During the last few days of my visit in Ireland and the UK I have had numerous discussions about the current situation in Europe and its future. I have come to a conclusion that there are ten reasons to be a Euro optimist these days:
1. Recent enforced ECB action to buy bonds
2. Pro-European election result in the Netherlands
3. Decission of the Karlsruhe Constitutional Court
4. Plan to create a Banking Union
5. State of the Union Speech by Barroso
6. Van Rompuy?s proposal on EMU
7. Financial framework negotiations
8. Possible Irish return to the markets
9. Structural reforms in many EU countries
10. Fair economic outlook
Europeans have heard a lot of good news during the month of September. Enforced ECB action has resulted to lower interest rates for Italy and Spain. Dutch voters said a clear no for Euro-Populism and yes for a stronger Europe.
Karlsruhe Constitutional Court has given the green light for Germany to participate in the ESM crisis mechanism and the European Commission issued a proposal on a Banking Union, which in essence transfers responsibility for the financial sector from tax-payers to where it belongs, i.e. the banks.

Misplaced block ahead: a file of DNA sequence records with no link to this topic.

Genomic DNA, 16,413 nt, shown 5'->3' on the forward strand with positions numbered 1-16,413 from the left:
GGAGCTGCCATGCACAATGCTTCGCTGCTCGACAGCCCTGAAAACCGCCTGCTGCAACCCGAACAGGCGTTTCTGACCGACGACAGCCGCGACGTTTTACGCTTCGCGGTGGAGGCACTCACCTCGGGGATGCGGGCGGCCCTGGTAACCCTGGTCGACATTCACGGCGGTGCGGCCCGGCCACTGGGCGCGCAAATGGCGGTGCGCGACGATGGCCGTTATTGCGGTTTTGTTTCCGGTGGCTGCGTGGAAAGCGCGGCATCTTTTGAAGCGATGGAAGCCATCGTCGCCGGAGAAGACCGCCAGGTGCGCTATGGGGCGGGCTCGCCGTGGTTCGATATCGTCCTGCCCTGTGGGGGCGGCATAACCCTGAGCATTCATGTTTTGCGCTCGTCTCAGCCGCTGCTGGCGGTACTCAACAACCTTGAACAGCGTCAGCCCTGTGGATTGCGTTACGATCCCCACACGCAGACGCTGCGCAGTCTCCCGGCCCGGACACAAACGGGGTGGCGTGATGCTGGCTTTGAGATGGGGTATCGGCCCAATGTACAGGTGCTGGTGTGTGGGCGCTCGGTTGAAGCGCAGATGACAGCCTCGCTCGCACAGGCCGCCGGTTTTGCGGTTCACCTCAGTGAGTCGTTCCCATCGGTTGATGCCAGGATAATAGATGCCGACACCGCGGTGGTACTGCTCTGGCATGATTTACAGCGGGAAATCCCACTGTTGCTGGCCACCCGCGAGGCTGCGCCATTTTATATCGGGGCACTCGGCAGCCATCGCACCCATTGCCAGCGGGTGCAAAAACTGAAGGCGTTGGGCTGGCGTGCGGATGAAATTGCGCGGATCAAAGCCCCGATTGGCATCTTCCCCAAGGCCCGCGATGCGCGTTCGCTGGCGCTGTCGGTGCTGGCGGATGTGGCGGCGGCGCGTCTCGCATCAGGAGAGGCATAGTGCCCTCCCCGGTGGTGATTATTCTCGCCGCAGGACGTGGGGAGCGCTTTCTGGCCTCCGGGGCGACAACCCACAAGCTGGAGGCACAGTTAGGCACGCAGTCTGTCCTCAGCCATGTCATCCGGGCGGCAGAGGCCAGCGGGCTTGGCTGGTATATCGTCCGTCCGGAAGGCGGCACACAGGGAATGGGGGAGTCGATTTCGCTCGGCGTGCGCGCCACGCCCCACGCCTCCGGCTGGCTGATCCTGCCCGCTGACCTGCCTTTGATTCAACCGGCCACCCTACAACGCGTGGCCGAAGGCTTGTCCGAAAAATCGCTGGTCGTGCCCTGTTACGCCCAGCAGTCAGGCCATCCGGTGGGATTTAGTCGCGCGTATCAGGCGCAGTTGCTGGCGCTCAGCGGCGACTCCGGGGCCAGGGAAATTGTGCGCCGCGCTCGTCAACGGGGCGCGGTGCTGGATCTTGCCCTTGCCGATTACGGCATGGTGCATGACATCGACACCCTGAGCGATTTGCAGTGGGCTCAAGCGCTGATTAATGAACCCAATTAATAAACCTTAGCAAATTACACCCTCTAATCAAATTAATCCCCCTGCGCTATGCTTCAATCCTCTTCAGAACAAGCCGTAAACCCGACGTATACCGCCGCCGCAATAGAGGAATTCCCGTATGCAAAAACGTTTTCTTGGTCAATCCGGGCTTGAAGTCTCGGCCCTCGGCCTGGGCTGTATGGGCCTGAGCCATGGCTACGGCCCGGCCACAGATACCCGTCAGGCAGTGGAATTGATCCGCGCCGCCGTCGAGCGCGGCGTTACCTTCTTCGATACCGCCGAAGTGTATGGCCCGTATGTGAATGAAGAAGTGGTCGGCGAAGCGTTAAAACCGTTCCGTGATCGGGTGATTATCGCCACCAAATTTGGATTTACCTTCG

The President of the European Commission, José Manuel Barroso, made an excellent suggestion of European political parties submitting their candidates for the next Commission president at the EP elections. I personally think that the same logic could apply to members of the Commission with individual Commissioners being appointed from the ranks of the European Parliament.
A new sign of leadership and vision can be seen from the proposal to deepen the economic and political union by Van Rompuy. Financial framework negotiations in the other hand have demonstrated more effective decision-making within the EU.
During the summer Ireland quietly made a comeback to the markets with two successful bond sales. If Portugal continues with structural changes, it might just do the same next year. I personally admire the efforts of the Spanish government to continue on the road with structural reform and better economic competitiveness.
We are close to reaching a turning point in the euro crisis. Since the beginning of the current crisis in 2008, the euro-zone countries have been able to limit budget deficit much better that the UK and the US for example.
Europe is therefore heading to a right direction but more work is still needed to reach the destination. I am not saying that this will be easy but supported by right kinds of decisions it is possible. Meanwhile it is justified to be a Euro optimist.